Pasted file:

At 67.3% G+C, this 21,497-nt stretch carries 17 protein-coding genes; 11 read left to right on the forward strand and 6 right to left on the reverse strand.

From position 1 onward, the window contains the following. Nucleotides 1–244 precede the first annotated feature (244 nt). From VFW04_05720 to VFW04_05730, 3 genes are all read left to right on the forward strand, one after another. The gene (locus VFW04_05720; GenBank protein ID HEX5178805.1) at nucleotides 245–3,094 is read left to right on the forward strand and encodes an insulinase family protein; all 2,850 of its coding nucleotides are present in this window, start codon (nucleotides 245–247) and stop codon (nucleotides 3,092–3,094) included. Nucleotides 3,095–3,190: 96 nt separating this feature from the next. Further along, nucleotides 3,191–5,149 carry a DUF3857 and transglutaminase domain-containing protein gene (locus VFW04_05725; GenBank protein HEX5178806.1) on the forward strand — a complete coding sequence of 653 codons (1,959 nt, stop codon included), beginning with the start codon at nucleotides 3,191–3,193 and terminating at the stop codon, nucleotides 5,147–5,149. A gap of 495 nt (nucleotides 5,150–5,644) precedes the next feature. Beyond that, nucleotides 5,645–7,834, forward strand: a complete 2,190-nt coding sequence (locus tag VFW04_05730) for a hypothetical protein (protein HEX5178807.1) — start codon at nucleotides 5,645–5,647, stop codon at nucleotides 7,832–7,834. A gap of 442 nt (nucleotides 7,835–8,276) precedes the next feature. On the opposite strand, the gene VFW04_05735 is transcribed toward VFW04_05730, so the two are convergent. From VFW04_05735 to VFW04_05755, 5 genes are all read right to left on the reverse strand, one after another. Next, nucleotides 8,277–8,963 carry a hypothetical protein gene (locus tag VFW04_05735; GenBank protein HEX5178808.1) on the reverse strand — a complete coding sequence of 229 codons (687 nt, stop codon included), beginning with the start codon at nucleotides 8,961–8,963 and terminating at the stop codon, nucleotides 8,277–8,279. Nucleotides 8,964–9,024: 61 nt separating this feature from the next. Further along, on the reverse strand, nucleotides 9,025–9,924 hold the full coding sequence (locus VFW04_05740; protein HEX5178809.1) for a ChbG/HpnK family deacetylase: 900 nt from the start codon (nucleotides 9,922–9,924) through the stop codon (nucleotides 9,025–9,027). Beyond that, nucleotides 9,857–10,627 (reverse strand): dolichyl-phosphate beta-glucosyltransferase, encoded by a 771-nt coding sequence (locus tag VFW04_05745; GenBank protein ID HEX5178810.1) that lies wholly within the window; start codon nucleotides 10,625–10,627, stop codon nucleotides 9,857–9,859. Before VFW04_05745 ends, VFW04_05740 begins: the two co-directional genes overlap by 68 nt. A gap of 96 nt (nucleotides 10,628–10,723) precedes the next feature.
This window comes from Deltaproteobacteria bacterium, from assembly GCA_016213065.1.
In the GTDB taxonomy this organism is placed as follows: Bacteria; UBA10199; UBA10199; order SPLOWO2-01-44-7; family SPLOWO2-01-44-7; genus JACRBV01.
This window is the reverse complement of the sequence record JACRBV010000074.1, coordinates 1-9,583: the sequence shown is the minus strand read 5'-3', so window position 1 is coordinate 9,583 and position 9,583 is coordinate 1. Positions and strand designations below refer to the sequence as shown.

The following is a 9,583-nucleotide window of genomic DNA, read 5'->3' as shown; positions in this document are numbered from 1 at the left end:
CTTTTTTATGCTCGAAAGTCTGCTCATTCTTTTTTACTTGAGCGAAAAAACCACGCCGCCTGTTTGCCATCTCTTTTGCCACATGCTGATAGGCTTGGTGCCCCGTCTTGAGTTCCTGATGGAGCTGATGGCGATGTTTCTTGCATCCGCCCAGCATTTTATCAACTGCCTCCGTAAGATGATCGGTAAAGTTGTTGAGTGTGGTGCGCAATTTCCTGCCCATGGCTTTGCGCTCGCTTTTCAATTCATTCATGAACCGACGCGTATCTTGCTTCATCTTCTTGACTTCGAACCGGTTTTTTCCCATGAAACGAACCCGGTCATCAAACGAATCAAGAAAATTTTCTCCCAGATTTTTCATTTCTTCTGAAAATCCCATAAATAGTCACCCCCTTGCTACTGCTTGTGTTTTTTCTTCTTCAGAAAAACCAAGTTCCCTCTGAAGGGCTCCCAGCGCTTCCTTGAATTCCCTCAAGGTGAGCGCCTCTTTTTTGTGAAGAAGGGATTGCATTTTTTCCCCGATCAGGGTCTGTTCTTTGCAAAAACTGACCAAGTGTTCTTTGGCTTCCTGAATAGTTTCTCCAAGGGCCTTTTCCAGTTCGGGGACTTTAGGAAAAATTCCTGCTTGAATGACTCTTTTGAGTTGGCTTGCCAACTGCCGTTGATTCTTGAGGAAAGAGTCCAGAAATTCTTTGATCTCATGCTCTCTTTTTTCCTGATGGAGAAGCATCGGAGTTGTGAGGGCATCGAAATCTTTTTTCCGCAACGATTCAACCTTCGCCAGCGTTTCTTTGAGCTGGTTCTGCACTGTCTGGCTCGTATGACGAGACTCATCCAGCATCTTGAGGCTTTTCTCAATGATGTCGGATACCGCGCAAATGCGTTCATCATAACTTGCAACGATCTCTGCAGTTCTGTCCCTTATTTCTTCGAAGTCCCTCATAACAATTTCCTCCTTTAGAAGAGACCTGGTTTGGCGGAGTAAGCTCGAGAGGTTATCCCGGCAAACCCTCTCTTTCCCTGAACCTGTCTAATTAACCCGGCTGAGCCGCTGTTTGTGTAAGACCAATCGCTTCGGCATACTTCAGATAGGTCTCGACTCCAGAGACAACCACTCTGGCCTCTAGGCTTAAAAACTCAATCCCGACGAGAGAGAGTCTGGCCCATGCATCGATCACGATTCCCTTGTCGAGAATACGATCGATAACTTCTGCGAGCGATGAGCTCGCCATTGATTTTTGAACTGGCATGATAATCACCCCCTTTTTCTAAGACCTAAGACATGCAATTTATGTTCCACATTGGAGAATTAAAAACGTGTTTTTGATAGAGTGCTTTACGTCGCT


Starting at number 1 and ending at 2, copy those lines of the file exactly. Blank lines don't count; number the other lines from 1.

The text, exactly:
At 67.3% G+C, this 21,497-nt stretch carries 17 protein-coding genes; 11 read left to right on the forward strand and 6 right to left on the reverse strand.

From position 1 onward, the window contains the following. Nucleotides 1–244 precede the first annotated feature (244 nt). From VFW04_05720 to VFW04_05730, 3 genes are all read left to right on the forward strand, one after another. The gene (locus VFW04_05720; GenBank protein ID HEX5178805.1) at nucleotides 245–3,094 is read left to right on the forward strand and encodes an insulinase family protein; all 2,850 of its coding nucleotides are present in this window, start codon (nucleotides 245–247) and stop codon (nucleotides 3,092–3,094) included. Nucleotides 3,095–3,190: 96 nt separating this feature from the next. Further along, nucleotides 3,191–5,149 carry a DUF3857 and transglutaminase domain-containing protein gene (locus VFW04_05725; GenBank protein HEX5178806.1) on the forward strand — a complete coding sequence of 653 codons (1,959 nt, stop codon included), beginning with the start codon at nucleotides 3,191–3,193 and terminating at the stop codon, nucleotides 5,147–5,149. A gap of 495 nt (nucleotides 5,150–5,644) precedes the next feature. Beyond that, nucleotides 5,645–7,834, forward strand: a complete 2,190-nt coding sequence (locus tag VFW04_05730) for a hypothetical protein (protein HEX5178807.1) — start codon at nucleotides 5,645–5,647, stop codon at nucleotides 7,832–7,834. A gap of 442 nt (nucleotides 7,835–8,276) precedes the next feature. On the opposite strand, the gene VFW04_05735 is transcribed toward VFW04_05730, so the two are convergent. From VFW04_05735 to VFW04_05755, 5 genes are all read right to left on the reverse strand, one after another. Next, nucleotides 8,277–8,963 carry a hypothetical protein gene (locus tag VFW04_05735; GenBank protein HEX5178808.1) on the reverse strand — a complete coding sequence of 229 codons (687 nt, stop codon included), beginning with the start codon at nucleotides 8,961–8,963 and terminating at the stop codon, nucleotides 8,277–8,279. Nucleotides 8,964–9,024: 61 nt separating this feature from the next. Further along, on the reverse strand, nucleotides 9,025–9,924 hold the full coding sequence (locus VFW04_05740; protein HEX5178809.1) for a ChbG/HpnK family deacetylase: 900 nt from the start codon (nucleotides 9,922–9,924) through the stop codon (nucleotides 9,025–9,027). Beyond that, nucleotides 9,857–10,627 (reverse strand): dolichyl-phosphate beta-glucosyltransferase, encoded by a 771-nt coding sequence (locus tag VFW04_05745; GenBank protein ID HEX5178810.1) that lies wholly within the window; start codon nucleotides 10,625–10,627, stop codon nucleotides 9,857–9,859. Before VFW04_05745 ends, VFW04_05740 begins: the two co-directional genes overlap by 68 nt. A gap of 96 nt (nucleotides 10,628–10,723) precedes the next feature.